19 thoughts on “Guest Post — Getting Over the Guilt: NCB is Not Easy to Shake

  1. ((((Lisa))))
    Trauma from pain is real and you remind us how dangerous a belief system that makes us feel guilty for seeking relief from pain during labor can be. I am so sorry this had been your experience. I hope you can get some permanent relief from the fibro. For the trauma, the VA uses EMDR as part of their protocol. It can be a really effective way to work through it. Hugs (gentle ones!), my friend.

  2. Hold your head high, girl. There is nothing in your story to feel shame about. Easier said than done, I know. This is exactly why it is so important to break down these NCB guilt inducing lies.

  3. Lisa, you have NOTHING to feel guilty about. That is what drives me nuts about this cult-like mentality that insists if you do not do it their way, you’re a failure. You are not and never have been a failure. You did what was best for you and your babies.

    I am so sorry that you are suffering from such a painful disease but am happy that you have a good doc that took your suffering realistically and didn’t try to tell you “it’s all in your head,” like some fibro sufferers get. I stand by ya, chick…;-)

    From a huge “failure” C-section mommy…;-)

  4. Oh Lisa, you know that you don’t need to apologize to any of us! This is why NCB dogma is such a poison – it makes us feel guilt in a situation in which there should be none. Our female ancestors fought for pain relief so that they could have some modicum of control over the excruciating pain of a typical labor. Why are we idolizing the past when we are so very fortunate to live in an age where we and our babies have access to quality medical care and safe pain relief? Rationally, I don’t know why, but given that I’m quoted in this post, you know that I haven’t completely been able to shake the hold that this crap has one me.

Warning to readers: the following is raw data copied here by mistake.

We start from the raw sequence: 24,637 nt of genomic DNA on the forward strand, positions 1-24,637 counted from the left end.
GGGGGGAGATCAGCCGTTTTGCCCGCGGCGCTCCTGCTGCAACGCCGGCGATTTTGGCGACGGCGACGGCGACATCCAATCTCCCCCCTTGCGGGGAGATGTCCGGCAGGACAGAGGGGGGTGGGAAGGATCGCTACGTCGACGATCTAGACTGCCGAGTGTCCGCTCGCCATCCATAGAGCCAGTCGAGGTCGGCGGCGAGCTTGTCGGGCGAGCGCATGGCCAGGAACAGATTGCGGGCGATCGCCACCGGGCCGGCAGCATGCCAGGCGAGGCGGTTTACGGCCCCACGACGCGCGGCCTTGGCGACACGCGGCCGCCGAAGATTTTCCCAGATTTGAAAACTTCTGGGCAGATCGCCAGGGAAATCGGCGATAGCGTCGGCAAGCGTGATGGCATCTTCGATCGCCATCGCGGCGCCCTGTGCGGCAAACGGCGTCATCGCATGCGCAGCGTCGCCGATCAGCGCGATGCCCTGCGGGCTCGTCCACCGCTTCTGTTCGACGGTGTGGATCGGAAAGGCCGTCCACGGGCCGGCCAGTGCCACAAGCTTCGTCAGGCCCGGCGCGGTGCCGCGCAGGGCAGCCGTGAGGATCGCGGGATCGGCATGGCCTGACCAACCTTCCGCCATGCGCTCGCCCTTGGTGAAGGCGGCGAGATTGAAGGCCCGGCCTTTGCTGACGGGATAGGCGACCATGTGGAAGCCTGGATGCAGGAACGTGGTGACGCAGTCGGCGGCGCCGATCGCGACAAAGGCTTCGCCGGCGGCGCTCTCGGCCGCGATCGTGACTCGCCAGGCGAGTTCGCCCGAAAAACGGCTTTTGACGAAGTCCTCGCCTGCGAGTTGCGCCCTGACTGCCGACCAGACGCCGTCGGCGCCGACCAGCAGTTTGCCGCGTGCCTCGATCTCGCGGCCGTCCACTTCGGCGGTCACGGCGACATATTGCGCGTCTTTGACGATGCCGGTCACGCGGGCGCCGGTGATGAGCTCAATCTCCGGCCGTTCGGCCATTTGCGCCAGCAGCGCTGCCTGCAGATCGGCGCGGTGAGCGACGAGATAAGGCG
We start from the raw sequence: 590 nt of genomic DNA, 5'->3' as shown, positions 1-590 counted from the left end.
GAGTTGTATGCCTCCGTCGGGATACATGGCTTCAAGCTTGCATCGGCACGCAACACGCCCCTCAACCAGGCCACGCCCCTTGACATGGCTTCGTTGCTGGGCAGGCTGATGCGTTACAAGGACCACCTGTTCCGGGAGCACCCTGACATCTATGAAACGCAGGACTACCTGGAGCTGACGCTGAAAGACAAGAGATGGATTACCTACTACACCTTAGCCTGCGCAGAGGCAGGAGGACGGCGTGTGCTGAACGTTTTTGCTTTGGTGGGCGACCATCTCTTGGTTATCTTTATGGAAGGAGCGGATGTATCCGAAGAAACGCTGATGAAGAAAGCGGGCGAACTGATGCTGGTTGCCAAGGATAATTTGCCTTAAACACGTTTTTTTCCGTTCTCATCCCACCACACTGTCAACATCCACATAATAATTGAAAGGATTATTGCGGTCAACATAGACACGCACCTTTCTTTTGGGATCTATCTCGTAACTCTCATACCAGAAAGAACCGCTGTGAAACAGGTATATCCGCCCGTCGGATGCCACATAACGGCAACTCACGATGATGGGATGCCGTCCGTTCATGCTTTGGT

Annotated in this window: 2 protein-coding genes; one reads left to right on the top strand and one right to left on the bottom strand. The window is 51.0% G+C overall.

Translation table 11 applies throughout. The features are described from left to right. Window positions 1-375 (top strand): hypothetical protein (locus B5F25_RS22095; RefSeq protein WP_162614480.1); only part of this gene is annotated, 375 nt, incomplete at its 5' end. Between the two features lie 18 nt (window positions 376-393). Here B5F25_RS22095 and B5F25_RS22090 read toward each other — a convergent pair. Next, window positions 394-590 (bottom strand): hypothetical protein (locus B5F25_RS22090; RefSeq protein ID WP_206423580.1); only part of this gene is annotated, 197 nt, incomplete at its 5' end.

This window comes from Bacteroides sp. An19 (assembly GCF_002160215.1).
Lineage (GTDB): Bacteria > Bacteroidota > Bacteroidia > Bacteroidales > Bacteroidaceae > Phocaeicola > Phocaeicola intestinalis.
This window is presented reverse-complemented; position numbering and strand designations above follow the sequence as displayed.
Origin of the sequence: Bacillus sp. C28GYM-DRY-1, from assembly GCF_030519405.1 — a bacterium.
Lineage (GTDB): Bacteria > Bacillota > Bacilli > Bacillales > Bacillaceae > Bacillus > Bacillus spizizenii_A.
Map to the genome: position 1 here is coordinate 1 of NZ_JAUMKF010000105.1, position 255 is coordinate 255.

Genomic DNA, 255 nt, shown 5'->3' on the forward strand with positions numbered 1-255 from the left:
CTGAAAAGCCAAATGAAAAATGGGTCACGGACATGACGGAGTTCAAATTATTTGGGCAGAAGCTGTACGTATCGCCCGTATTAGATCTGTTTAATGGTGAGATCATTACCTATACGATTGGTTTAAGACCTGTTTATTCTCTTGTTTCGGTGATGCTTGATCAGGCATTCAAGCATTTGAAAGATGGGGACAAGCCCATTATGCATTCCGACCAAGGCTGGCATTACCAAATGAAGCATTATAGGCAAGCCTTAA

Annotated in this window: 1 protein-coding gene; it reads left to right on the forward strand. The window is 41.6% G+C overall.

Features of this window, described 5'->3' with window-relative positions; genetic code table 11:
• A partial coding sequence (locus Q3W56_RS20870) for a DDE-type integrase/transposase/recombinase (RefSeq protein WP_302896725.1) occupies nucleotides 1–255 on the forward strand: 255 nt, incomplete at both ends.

5. Very powerful post, Lisa, and I am so sorry that you have suffered so much. I hope this next birth goes FAR better, and I hope sharing your story, getting the word out there, and also relieving yourself of so painful a secret can bring positives to you. I’ve read your stuff on another site where I am known by a different name…

  6. Thank you for being strong enough to share this. It will help shatter the illusion that NCB has. The guilt that eats me alive is that my son was injured during his Birth with midwives. I choose to go to a Birth Center instead of a hospital where his injures would have been prevented. I ignored my body’s messages and I believed the midwives when they ignored warning signs too. I thought if I could be strong for my son it would be the best for him. Instead with ever minute that I endured he was being killed. This was my first act of motherhood and the flash backs haunt me everyday.

    Women need to be Truly honest about their experiences. Than we could help each other heal and learn instead of putting unrealistic standards up for each other and ourselves.

  7. I’m so sorry you guys feel that way. I understand. Reading all your quotes especially, I related to that stuff a lot. Some of those very things were things I thought myself, about me. You have to do what you have to do. You shouldn’t be made to feel like failures.

  8. This was very moving. It is strangely taboo to admit that your childbirth was not the beautiful, magical experience everyone gushes about. And that’s just so wrong. I felt the guilt, too, and hated that I felt it.

    I didn’t ask for the epidural so much as I demanded it, and then begged. I cried knowing that it would take an hour for them to get a bag of fluids in me and then to get the actual drugs.